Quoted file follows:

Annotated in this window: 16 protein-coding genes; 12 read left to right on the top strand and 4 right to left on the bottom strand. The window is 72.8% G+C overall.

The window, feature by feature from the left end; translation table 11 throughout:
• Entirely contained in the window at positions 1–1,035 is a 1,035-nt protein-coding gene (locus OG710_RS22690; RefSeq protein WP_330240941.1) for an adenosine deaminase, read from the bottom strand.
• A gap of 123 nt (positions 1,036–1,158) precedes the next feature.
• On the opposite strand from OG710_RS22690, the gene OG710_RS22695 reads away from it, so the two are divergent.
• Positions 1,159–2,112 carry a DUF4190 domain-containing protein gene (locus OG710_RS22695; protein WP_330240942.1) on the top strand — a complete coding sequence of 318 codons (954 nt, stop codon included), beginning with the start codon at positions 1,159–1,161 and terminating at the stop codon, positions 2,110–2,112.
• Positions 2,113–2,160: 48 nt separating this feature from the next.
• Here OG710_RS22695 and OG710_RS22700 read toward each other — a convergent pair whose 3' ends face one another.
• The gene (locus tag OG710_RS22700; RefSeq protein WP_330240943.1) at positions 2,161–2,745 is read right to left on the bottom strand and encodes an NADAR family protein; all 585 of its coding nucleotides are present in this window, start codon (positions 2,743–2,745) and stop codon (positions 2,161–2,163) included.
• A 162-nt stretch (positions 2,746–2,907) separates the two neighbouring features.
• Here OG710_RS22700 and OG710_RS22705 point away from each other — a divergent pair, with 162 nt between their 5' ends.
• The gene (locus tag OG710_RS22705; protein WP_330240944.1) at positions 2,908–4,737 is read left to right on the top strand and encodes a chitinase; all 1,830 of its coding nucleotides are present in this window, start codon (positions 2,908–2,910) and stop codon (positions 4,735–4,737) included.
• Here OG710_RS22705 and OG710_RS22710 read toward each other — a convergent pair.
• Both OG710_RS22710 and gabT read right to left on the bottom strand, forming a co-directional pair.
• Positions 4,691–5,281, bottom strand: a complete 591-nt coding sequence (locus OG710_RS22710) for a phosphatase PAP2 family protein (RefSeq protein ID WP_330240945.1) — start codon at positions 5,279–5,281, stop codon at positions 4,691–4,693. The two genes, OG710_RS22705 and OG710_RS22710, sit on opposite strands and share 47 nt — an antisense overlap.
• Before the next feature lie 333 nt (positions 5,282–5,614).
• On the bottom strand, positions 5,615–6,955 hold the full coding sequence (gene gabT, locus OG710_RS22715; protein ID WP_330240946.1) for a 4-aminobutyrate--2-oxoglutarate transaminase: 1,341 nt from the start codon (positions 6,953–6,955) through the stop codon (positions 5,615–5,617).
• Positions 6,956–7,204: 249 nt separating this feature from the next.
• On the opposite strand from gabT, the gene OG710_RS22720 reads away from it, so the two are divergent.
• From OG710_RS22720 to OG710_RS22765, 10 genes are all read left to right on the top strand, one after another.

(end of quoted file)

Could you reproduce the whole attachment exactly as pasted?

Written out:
Annotated in this window: 16 protein-coding genes; 12 read left to right on the top strand and 4 right to left on the bottom strand. The window is 72.8% G+C overall.

The window, feature by feature from the left end; translation table 11 throughout:
• Entirely contained in the window at positions 1–1,035 is a 1,035-nt protein-coding gene (locus OG710_RS22690; RefSeq protein WP_330240941.1) for an adenosine deaminase, read from the bottom strand.
• A gap of 123 nt (positions 1,036–1,158) precedes the next feature.
• On the opposite strand from OG710_RS22690, the gene OG710_RS22695 reads away from it, so the two are divergent.
• Positions 1,159–2,112 carry a DUF4190 domain-containing protein gene (locus OG710_RS22695; protein WP_330240942.1) on the top strand — a complete coding sequence of 318 codons (954 nt, stop codon included), beginning with the start codon at positions 1,159–1,161 and terminating at the stop codon, positions 2,110–2,112.
• Positions 2,113–2,160: 48 nt separating this feature from the next.
• Here OG710_RS22695 and OG710_RS22700 read toward each other — a convergent pair whose 3' ends face one another.
• The gene (locus tag OG710_RS22700; RefSeq protein WP_330240943.1) at positions 2,161–2,745 is read right to left on the bottom strand and encodes an NADAR family protein; all 585 of its coding nucleotides are present in this window, start codon (positions 2,743–2,745) and stop codon (positions 2,161–2,163) included.
• A 162-nt stretch (positions 2,746–2,907) separates the two neighbouring features.
• Here OG710_RS22700 and OG710_RS22705 point away from each other — a divergent pair, with 162 nt between their 5' ends.
• The gene (locus tag OG710_RS22705; protein WP_330240944.1) at positions 2,908–4,737 is read left to right on the top strand and encodes a chitinase; all 1,830 of its coding nucleotides are present in this window, start codon (positions 2,908–2,910) and stop codon (positions 4,735–4,737) included.
• Here OG710_RS22705 and OG710_RS22710 read toward each other — a convergent pair.
• Both OG710_RS22710 and gabT read right to left on the bottom strand, forming a co-directional pair.
• Positions 4,691–5,281, bottom strand: a complete 591-nt coding sequence (locus OG710_RS22710) for a phosphatase PAP2 family protein (RefSeq protein ID WP_330240945.1) — start codon at positions 5,279–5,281, stop codon at positions 4,691–4,693. The two genes, OG710_RS22705 and OG710_RS22710, sit on opposite strands and share 47 nt — an antisense overlap.
• Before the next feature lie 333 nt (positions 5,282–5,614).
• On the bottom strand, positions 5,615–6,955 hold the full coding sequence (gene gabT, locus OG710_RS22715; protein ID WP_330240946.1) for a 4-aminobutyrate--2-oxoglutarate transaminase: 1,341 nt from the start codon (positions 6,953–6,955) through the stop codon (positions 5,615–5,617).
• Positions 6,956–7,204: 249 nt separating this feature from the next.
• On the opposite strand from gabT, the gene OG710_RS22720 reads away from it, so the two are divergent.
• From OG710_RS22720 to OG710_RS22765, 10 genes are all read left to right on the top strand, one after another.